I also like to use this dough to make what I call fruit braids. I just roll the dough into a rectangle however big I want, spread my choice of filling lengthwise down the center third, cut the outside edges into strips and braid across the filling. You can add icing or not. These taste just like kolaches..just more dough and less filling and much faster to make. I made several of these when I was baking for Jeff and Deb's wedding and they were gone pretty quickly.

Good luck with your baking, Chris. I'll be anxious to hear how it turns out. The next time I'm up that way you'll have to join us for some baked goods and visiting.



deputyswife said...

Thank you so much for the recipe! I am excited to try this out! I think maybe I need to try some kolaches tomorrow. I have everything here, except mazola oil, just our local Fareway brand. I will try to run to the store tonight to get mazola.

Thank you so very much again! And yes, the next time you are in Iowa, we will have to meet!

Mary L. said...

The original recipe was called "Mazola Oil Dough" and I've just always preferred it. But actually any good corn oil would work. For that matter if you prefer a different type of cooking oil I'd say try it. Corn oil isn't the healthiest for us, but it's what I like.

Susan said...

Mmm! Everything looks wonderful...especially those fruit braids!

call me crazy said...

Oh Mary~ I think I gained weight just looking at your photo's!! :o Everything looks yummy!! Thanks for sharing your recipes! :)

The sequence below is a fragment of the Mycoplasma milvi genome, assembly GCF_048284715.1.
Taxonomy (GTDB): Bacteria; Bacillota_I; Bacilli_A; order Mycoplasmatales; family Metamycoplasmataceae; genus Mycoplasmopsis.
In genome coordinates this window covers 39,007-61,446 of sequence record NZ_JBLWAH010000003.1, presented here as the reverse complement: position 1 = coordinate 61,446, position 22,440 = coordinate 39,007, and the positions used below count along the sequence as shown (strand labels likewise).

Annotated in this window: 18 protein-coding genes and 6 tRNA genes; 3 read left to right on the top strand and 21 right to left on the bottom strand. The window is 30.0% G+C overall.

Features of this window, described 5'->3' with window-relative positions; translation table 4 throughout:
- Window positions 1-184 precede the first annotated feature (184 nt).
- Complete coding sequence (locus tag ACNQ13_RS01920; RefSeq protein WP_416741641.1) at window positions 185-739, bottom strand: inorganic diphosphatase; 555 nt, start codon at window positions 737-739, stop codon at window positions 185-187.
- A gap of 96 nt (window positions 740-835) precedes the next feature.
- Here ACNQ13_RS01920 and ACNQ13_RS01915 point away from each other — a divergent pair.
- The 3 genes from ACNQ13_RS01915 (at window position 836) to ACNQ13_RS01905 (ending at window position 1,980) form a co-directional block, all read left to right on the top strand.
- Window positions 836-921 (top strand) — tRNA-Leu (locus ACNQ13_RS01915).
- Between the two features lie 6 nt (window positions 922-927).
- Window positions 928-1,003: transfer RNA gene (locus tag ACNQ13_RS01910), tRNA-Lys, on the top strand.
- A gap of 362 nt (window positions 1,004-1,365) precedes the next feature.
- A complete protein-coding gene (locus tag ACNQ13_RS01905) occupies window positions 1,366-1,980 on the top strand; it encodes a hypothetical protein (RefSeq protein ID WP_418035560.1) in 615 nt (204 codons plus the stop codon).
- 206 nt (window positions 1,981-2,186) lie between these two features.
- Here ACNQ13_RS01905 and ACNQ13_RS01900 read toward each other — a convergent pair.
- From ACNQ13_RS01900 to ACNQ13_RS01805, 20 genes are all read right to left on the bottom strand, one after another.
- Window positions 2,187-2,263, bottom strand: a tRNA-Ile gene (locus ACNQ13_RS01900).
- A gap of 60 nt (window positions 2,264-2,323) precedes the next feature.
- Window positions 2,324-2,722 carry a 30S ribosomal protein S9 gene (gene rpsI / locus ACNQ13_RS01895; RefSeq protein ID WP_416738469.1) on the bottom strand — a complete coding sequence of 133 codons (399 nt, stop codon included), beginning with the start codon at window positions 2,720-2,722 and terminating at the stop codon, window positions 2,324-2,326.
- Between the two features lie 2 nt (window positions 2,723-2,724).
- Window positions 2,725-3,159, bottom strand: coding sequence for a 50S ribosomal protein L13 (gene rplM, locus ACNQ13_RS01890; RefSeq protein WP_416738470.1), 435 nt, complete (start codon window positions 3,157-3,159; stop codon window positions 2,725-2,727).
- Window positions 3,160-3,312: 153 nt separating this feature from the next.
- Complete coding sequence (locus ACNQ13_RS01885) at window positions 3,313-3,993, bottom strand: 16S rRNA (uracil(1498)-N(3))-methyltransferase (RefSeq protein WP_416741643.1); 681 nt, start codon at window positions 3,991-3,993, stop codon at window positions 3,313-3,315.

rupr said...

I am from Czech republic and it was nice to see Czech recipes on your blog. I am not very good in baking. I can make perfect cheese, but I totaly failed to make typical Chech christmas cookies. My sister promised to me to teach me next year. She made wonderful vanilla rohlicky.

Lori in South Dakota said...

ahh--found your recipes and will try them tomorrow!! YUM!

Anonymous said...

Relocated from Iowa to the west coast about four years ago and have missed my Grandma's rohlicky and kolaches ever since.

I'm planning on preparing a feast for my boyfriend this weekend to finally introduce him to some of my favorite foods: roast duck, dumplings, sauerkraut, rohlicky and kolaches for dessert!

Thank you so much for the recipes! My grandmother has passed now and along with her went all of the traditional recipes and cooking that I had grown to love.

Thank you thank you thank you!

Anonymous said...

Mary: What type of flour do you use? We've been using high gluten with very good success. Thanks. Victor

Mary L. said...

Victor, sorry I can't reply to you personally so hope you see this here. I use regular all purpose flour...preferably unbleached, but also use bleached. Have never used the high gluten but I'm sure it makes great bread.

Anonymous said...

I loved finding this recipe! I am from a small Czech community in Kansas and my grandma used to always make rohlicky for Christmas until she passed, and kolaches are a staple in my hometown. Thank you for posting this recipe, it helps to bring my family together, since we all pitch in when making these goodies.

Brooke J.

Mary L. said...

Glad your family continues to enjoy them. I hope you have good success with this recipe..I'm sure you will. Greetings to another Kansan and Czech.